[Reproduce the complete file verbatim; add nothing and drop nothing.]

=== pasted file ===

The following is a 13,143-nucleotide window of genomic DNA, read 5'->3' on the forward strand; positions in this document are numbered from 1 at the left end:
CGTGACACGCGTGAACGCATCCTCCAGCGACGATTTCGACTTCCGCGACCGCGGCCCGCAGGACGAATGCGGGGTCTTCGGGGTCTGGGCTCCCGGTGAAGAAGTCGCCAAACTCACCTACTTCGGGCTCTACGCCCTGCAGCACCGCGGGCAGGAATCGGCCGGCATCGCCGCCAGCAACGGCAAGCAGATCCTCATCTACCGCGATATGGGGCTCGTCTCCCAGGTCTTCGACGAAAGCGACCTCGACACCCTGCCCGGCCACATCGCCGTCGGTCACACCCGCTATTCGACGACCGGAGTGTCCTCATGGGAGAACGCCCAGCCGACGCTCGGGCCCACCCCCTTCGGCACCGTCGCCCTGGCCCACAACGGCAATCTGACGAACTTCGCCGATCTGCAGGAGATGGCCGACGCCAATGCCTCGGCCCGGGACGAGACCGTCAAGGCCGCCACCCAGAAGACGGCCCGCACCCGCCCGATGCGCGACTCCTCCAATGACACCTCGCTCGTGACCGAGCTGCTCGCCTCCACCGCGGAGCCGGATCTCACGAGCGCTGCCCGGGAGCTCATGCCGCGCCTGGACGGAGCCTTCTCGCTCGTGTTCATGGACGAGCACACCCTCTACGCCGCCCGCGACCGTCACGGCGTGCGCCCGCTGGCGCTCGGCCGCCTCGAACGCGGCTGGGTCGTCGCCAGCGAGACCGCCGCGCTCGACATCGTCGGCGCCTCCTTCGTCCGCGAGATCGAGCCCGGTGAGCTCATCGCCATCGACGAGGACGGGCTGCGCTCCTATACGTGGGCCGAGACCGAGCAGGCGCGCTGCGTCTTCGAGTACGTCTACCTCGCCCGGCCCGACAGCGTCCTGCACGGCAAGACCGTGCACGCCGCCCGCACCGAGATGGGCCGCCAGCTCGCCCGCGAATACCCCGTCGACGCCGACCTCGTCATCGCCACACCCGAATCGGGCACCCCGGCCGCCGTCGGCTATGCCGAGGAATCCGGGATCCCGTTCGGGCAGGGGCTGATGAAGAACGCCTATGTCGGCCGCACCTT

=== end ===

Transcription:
The following is a 13,143-nucleotide window of genomic DNA, read 5'->3' on the forward strand; positions in this document are numbered from 1 at the left end:
CGTGACACGCGTGAACGCATCCTCCAGCGACGATTTCGACTTCCGCGACCGCGGCCCGCAGGACGAATGCGGGGTCTTCGGGGTCTGGGCTCCCGGTGAAGAAGTCGCCAAACTCACCTACTTCGGGCTCTACGCCCTGCAGCACCGCGGGCAGGAATCGGCCGGCATCGCCGCCAGCAACGGCAAGCAGATCCTCATCTACCGCGATATGGGGCTCGTCTCCCAGGTCTTCGACGAAAGCGACCTCGACACCCTGCCCGGCCACATCGCCGTCGGTCACACCCGCTATTCGACGACCGGAGTGTCCTCATGGGAGAACGCCCAGCCGACGCTCGGGCCCACCCCCTTCGGCACCGTCGCCCTGGCCCACAACGGCAATCTGACGAACTTCGCCGATCTGCAGGAGATGGCCGACGCCAATGCCTCGGCCCGGGACGAGACCGTCAAGGCCGCCACCCAGAAGACGGCCCGCACCCGCCCGATGCGCGACTCCTCCAATGACACCTCGCTCGTGACCGAGCTGCTCGCCTCCACCGCGGAGCCGGATCTCACGAGCGCTGCCCGGGAGCTCATGCCGCGCCTGGACGGAGCCTTCTCGCTCGTGTTCATGGACGAGCACACCCTCTACGCCGCCCGCGACCGTCACGGCGTGCGCCCGCTGGCGCTCGGCCGCCTCGAACGCGGCTGGGTCGTCGCCAGCGAGACCGCCGCGCTCGACATCGTCGGCGCCTCCTTCGTCCGCGAGATCGAGCCCGGTGAGCTCATCGCCATCGACGAGGACGGGCTGCGCTCCTATACGTGGGCCGAGACCGAGCAGGCGCGCTGCGTCTTCGAGTACGTCTACCTCGCCCGGCCCGACAGCGTCCTGCACGGCAAGACCGTGCACGCCGCCCGCACCGAGATGGGCCGCCAGCTCGCCCGCGAATACCCCGTCGACGCCGACCTCGTCATCGCCACACCCGAATCGGGCACCCCGGCCGCCGTCGGCTATGCCGAGGAATCCGGGATCCCGTTCGGGCAGGGGCTGATGAAGAACGCCTATGTCGGCCGCACCTT